Marketing to Bloggers

When we do our launch in June, I want to make sure we get the message out via different blogs and developer forums. I’ve been contemplating what is the best method to convince people to write about Eclipse in their blogs. Microsoft has taken an interesting approach of actually recruiting 20 ‘influential bloggers’ to talk about Longhorn. I’ve been wondering if this approach would work for Eclipse?

However, this past weekend I am pretty convinced that we already have a great network of bloggers. When M7 was released, I counted 4 blog posting announcing the release on Planet Eclipse. There was also a thread started on The ServerSide , a number of blogs on JRoller mentioned M7 (1. 2,) and a thread on JavaLobby (why is it that JavaLobby discussion lead to a SWT vs Swing debate?). To top it off, we have had 22,914 downloads of M7 as of Tuesday morning. Not bad since it was just released on the weekend.

It doesn’t seem that we couldn’t do any better with the blogs or the developer forums? Do people agree? The one area I would like to get more exposure, is on some of the other projects. In June and July, BIRT, TPTP, Web Tools, AspectJ, EMF, GEF and VE are all releasing new versions. It would be nice to get some exposure for these projects.

5 Responses to Marketing to Bloggers

  1. Ryan Lowe says:

    “It doesn’t seem that we couldn’t do any better with the blogs or the developer forums? Do people agree?”

    Four people blogging about Eclipse 3.1M7? It’s a good start but it’s nowhere near where it could be. Other companies and open source projects have much more blogging momentum behind them and much stronger blogging communities.

    How can you encourage Eclipse users to blog about Eclipse? Encourage the Eclipse *committers/developers* to blog about Eclipse. Give them time to write about Eclipse at work and talk to the community, just like they already do with newsgroups and mailing lists.

    Blogging isn’t about broadcasting an opinion. That’s a common misconception. Blogging is a conversation with a community.

    If one side of that community isn’t even present, where’s the motivation for the other side to say something? Microsoft probably found that more customers blogged about Longhorn when more employees blogged about Longhorn. That is hardly a coincidence — blogs are interlinked and breed conversation.

    Eclipse is far from experiencing the full potential of blogging but I’m glad the Eclipse Foundation is starting to investigate it as a credible marketing tool.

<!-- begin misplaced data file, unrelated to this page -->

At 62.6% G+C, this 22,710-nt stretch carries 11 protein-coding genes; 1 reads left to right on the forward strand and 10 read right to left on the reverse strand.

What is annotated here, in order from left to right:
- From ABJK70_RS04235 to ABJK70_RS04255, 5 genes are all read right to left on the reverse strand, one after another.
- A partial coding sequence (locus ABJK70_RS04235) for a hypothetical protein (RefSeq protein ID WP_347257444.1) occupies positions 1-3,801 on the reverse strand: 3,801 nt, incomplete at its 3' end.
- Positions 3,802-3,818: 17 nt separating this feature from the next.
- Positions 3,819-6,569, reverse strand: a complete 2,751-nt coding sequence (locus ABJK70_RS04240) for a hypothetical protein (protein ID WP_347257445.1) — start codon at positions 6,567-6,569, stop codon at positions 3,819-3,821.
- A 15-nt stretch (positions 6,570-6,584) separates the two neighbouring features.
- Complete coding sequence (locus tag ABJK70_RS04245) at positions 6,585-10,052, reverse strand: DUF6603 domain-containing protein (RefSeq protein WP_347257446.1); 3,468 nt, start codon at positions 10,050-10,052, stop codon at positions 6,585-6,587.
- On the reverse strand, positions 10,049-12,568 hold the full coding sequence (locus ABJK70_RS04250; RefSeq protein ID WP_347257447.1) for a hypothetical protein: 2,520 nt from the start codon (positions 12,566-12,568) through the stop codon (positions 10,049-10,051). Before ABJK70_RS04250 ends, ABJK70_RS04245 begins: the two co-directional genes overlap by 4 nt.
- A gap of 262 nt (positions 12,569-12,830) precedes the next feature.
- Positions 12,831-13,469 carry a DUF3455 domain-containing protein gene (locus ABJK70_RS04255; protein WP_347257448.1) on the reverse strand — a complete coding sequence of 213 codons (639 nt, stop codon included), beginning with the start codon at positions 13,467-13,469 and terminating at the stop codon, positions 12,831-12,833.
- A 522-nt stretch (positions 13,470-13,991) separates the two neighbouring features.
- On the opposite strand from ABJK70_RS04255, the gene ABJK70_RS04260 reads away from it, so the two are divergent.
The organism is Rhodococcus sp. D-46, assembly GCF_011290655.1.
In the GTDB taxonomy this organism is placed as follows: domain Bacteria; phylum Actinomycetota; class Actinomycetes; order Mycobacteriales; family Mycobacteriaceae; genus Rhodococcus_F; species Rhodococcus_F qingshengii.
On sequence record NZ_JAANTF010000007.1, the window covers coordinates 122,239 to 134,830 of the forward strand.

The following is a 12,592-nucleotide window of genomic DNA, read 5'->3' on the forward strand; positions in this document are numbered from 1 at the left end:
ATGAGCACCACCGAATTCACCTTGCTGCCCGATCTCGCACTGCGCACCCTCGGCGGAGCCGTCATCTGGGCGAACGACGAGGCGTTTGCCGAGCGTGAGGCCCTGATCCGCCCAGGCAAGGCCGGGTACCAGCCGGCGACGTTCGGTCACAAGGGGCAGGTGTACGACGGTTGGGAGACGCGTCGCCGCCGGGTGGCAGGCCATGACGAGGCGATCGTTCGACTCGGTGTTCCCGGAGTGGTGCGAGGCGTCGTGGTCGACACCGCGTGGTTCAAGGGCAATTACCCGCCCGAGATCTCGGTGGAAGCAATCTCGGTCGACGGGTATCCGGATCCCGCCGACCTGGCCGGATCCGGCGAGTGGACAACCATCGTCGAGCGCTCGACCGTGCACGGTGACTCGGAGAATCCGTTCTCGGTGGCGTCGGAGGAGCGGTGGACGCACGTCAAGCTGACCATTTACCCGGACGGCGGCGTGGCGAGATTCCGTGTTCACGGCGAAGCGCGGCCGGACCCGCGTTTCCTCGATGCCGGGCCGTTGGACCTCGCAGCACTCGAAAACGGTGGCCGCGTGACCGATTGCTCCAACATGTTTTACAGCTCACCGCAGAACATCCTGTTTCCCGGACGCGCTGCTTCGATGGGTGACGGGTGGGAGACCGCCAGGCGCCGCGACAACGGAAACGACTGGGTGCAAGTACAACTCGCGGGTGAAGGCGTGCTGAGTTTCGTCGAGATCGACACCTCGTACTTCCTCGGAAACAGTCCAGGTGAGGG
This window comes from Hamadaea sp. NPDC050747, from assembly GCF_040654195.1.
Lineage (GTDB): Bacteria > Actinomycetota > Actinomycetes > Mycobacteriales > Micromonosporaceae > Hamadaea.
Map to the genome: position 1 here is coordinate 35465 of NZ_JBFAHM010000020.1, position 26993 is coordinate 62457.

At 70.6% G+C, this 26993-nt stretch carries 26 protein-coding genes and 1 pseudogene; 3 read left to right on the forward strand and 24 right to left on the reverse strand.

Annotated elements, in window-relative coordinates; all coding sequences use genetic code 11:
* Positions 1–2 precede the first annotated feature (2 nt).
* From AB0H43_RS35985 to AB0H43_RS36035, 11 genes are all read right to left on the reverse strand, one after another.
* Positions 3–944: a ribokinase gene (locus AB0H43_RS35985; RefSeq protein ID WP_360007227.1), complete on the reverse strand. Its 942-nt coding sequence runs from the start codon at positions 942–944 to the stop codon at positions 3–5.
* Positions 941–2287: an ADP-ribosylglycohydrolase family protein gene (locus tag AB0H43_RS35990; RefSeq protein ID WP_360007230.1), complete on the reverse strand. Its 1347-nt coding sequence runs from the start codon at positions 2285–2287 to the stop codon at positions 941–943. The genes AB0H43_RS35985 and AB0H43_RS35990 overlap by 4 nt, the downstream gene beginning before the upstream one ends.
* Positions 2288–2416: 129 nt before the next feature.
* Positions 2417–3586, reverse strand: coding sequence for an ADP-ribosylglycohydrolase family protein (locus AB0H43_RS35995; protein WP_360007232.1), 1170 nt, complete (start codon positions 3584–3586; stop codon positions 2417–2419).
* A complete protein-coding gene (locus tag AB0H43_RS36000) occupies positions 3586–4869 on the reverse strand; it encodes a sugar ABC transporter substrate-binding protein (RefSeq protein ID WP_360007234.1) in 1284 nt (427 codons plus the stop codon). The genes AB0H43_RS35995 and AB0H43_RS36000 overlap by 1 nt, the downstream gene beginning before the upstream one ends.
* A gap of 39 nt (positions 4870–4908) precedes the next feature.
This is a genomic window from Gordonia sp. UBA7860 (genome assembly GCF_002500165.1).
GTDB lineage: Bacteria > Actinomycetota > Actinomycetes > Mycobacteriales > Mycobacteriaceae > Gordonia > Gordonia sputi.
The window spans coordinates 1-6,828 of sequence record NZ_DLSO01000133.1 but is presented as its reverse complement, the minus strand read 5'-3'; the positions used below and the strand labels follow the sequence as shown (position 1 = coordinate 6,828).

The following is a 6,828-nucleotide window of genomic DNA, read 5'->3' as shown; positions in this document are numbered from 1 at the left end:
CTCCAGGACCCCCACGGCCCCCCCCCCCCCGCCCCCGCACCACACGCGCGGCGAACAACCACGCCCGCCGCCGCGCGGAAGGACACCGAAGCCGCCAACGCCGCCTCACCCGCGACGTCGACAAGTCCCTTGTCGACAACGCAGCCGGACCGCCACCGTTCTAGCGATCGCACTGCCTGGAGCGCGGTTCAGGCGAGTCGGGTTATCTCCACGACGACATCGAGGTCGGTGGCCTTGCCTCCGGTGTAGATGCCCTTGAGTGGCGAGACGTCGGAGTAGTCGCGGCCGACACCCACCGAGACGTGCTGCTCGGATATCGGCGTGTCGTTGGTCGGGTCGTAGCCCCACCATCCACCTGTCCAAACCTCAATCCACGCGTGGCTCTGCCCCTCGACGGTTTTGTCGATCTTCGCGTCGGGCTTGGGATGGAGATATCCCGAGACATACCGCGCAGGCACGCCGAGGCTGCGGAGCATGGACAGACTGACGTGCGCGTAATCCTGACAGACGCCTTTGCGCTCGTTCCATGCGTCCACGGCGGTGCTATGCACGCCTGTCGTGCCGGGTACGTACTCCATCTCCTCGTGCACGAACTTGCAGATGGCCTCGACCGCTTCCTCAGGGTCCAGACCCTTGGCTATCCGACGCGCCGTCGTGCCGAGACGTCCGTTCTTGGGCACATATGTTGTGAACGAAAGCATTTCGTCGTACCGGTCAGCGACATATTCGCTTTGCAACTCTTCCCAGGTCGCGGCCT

Hopefully blogging can take the Eclipse process to a new level of transparency, enhance Eclipse’s value to everyone and really show people what a great IDE/platform it is. Cheers.

  2. Ed Burnette says:

    I agree with Ryan. I encourage all Eclipse committers, especially PMC members and project leads to blog about Eclipse. If that takes time away from newsgroups I think that’s okay, because it’s another form of interaction with the community. Maybe a better form from the blogger’s point of view because it’s more focused on what they care about and more in their control.

    Installing and maintaining your own blogging software takes too much time though. It’s frustrating to try and keep ahead of the comment spammers. So I encourage everybody just starting out to use a hosted system, for example jroller.com or blogger.com. You can always move to something more complex later if you feel the urge.

  3. Ken Dyck says:

    A technorati search actually puts the number of blog references closer to 13.

    Anyways, I wouldn’t be too concerned about the current numbers. With the creation of Planet Eclipse, and all the new Eclipse-related blogs springing up recently, I’m sure you’ll see the growth you’re hoping for eventually. Give it some time.

  4. Ian Skerrett says:

    Ryan and Ed, I agree that it would be great to see more of the committers blogging. I think overtime we will see more taking up the cause. Mike Milinkovich and I are certainly encouraging all of the projects to start blogs.

    Ed, I agree that using a hosting service is the way to start. Although, there are some minor problems, I’ve been reasonably happy with blogger.com. The cool thing is that it took me 5 minutes to setup my blog.

  5. I agree – get committers on board. what about someone from the rational show this week? an SAP person. a Sybase rep. now ibmers can blog that shd be a valuable resource to pull through.

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